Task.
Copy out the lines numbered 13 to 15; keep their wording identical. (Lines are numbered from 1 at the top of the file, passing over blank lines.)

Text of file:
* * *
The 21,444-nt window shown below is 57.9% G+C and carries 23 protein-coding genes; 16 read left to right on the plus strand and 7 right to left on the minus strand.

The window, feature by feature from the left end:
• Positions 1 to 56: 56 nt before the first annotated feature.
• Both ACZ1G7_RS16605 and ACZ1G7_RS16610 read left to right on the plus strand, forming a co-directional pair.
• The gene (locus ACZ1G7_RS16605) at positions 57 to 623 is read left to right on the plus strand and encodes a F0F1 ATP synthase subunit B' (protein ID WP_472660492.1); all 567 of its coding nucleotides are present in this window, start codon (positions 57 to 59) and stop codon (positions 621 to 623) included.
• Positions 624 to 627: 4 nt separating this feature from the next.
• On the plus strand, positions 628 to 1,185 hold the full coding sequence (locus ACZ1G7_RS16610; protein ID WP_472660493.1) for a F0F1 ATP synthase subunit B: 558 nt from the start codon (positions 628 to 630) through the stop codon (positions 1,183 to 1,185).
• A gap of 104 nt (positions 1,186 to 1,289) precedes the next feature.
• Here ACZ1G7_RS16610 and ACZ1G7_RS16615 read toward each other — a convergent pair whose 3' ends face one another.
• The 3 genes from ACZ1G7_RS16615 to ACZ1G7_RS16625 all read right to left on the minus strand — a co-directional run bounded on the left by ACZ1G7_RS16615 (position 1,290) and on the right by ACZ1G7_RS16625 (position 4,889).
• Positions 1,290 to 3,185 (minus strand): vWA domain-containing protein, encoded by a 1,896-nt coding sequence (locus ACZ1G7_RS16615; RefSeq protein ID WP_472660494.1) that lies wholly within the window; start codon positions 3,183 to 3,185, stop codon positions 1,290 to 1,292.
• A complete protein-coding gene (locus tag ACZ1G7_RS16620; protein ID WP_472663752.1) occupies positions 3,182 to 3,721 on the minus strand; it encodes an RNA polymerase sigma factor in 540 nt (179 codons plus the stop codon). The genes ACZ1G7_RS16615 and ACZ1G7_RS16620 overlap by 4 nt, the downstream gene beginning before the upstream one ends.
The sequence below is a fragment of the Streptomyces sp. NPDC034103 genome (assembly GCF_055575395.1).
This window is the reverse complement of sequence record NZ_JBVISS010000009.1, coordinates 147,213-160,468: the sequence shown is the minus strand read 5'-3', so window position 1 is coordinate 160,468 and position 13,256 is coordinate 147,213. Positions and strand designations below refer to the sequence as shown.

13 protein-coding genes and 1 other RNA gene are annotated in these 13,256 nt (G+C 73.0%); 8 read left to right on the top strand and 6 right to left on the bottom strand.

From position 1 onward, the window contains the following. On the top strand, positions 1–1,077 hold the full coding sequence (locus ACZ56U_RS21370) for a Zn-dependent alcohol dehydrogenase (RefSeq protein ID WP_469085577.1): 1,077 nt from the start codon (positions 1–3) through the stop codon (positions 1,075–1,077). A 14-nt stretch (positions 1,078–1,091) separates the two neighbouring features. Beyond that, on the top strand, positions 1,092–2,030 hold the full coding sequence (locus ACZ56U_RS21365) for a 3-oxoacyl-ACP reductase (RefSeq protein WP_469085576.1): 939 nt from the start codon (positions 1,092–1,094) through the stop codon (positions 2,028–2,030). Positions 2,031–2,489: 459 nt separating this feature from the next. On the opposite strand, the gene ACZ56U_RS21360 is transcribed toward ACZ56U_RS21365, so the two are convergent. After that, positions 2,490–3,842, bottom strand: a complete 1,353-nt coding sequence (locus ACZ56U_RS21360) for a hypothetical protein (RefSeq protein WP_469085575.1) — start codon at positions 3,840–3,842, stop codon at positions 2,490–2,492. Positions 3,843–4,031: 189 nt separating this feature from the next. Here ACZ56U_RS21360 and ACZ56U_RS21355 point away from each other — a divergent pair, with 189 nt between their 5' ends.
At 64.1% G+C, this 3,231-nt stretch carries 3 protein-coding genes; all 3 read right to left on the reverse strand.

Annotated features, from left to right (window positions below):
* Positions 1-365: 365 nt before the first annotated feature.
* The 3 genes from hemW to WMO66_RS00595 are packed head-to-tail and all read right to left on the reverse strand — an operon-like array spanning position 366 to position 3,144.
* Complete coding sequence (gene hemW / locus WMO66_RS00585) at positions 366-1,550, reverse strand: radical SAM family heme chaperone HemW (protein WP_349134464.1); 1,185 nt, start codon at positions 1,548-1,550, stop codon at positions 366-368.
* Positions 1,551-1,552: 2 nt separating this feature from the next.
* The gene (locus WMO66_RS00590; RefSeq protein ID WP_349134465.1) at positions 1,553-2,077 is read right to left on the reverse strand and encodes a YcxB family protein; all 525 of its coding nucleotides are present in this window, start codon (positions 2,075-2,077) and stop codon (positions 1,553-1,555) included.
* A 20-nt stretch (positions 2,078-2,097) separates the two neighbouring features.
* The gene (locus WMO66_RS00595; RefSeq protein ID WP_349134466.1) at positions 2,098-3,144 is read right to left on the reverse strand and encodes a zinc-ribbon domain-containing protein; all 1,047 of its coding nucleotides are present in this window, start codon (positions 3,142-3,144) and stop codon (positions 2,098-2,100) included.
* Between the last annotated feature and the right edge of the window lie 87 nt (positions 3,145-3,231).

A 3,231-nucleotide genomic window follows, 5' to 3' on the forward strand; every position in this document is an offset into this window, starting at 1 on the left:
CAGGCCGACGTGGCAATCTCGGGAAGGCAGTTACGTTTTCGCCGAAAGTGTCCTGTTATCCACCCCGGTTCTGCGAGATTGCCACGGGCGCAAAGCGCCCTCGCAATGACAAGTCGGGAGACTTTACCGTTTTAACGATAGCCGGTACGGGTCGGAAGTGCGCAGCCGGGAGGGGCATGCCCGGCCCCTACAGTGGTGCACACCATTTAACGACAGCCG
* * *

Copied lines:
The sequence below is a fragment of the Streptomyces sp. NPDC034103 genome (assembly GCF_055575395.1).
This window is the reverse complement of sequence record NZ_JBVISS010000009.1, coordinates 147,213-160,468: the sequence shown is the minus strand read 5'-3', so window position 1 is coordinate 160,468 and position 13,256 is coordinate 147,213. Positions and strand designations below refer to the sequence as shown.

13 protein-coding genes and 1 other RNA gene are annotated in these 13,256 nt (G+C 73.0%); 8 read left to right on the top strand and 6 right to left on the bottom strand.